Monday, December 9, 2013

Boerner Family Cemetery Project: The Background

Excavations at the Boerner Family Cemetery
I blogged previously about including a fieldwork experience - the Boerner Family Cemetery Project (BFCP) - in my Intro to Archaeology class. While a field project in an intro class is rare (and unprecedented for me), from a research perspective, at least, the BFCP was straightforward.

The land on which the cemetery sits was a timber claim staked by Julius Boerner in 1873. He arrived in Grant County, Minnesota with his extended family, including his wife, children, brothers, and parents. Life was hard for these new settlers. The U.S. government had recently completed the Euro-American conquest of the area (the Dakota Wars had ended only 10 years earlier); access to emergency food and medical care was minimal. Soon, Julius had to consecrate a portion of his land to house the dead. The first burial was that of Norman Boerner, his two-year old son, in 1877. The last burial was of Harvey McCollor, his infant grandson, in 1902. Other known burials at the site include Julius's parents, Fredrick and Christine Boerner, at least one sister-in-law, and numerous children (all grandchildren and great-grandchildren of Fredrick and Christine).

The cemetery before the destruction.
The graves were located in the grove of trees in the
center of the picture (photograph by Scott Boerner)
A number of local families buried loved ones in this ground in the late 1800s, but in the 1910's, many of these graves were moved to nearby Lakeside Cemetery. The Boerners alone remained. We do not know exactly how many people are buried at the site. There are at least ten people resting there, but more graves may have been unmarked or forgotten. For many years, the grove of trees surrounding the graves was a peaceful and contemplative spot, frequented by members of local families, many of them descendants of the Boerners. Even today, it is a lovely area, with a view off to the west of rolling fields and neat farmhouses.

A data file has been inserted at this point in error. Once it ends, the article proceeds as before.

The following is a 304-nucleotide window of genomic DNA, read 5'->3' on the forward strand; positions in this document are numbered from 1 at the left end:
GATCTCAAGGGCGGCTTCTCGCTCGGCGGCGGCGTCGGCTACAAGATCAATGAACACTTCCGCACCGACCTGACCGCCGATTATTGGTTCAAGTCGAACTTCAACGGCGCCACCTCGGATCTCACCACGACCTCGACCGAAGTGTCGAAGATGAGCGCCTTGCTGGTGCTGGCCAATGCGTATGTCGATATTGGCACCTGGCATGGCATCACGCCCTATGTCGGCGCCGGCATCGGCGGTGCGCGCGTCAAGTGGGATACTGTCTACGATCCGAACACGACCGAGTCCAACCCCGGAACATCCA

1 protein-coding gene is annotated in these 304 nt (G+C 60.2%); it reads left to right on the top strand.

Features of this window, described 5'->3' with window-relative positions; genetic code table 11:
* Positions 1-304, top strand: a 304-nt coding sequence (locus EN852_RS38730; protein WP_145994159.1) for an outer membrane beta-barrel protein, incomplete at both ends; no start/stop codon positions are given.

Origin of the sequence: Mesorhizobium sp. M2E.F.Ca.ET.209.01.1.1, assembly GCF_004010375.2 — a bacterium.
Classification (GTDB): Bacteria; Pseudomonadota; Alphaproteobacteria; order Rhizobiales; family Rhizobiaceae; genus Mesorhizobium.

The site after the destruction of the cemetery.
(photograph by Scott Boerner)
About a year ago, the site was bulldozed, and all surface indications of the cemetery disappeared. Not only were the tombstones removed, but the grove of trees around the graves, including a large cottonwood, were also destroyed. The area was, at first glance, nothing but an open field.

The following Spring, I was contacted by a member of the Boerner family. The family would like to restore the site, but this requires relocating the graves in order to replace the headstones (all of the headstones have been recovered by the sheriff's office). The family hoped I could help, and I am glad to do so.

I try to teach my students that archaeology is important, not just for what we learn about people long gone, but for what we learn about ourselves. The study of the past, ultimately, is the study of our own identity and development. The tragic loss of the Boerner Family Cemetery is an example of the power of the past to touch us in the present. But it gave me and my students an opportunity to use our skills to help a local family and the community, to restore a part of their lives that had been lost.

In my next post, I'll discuss the research design for the project.

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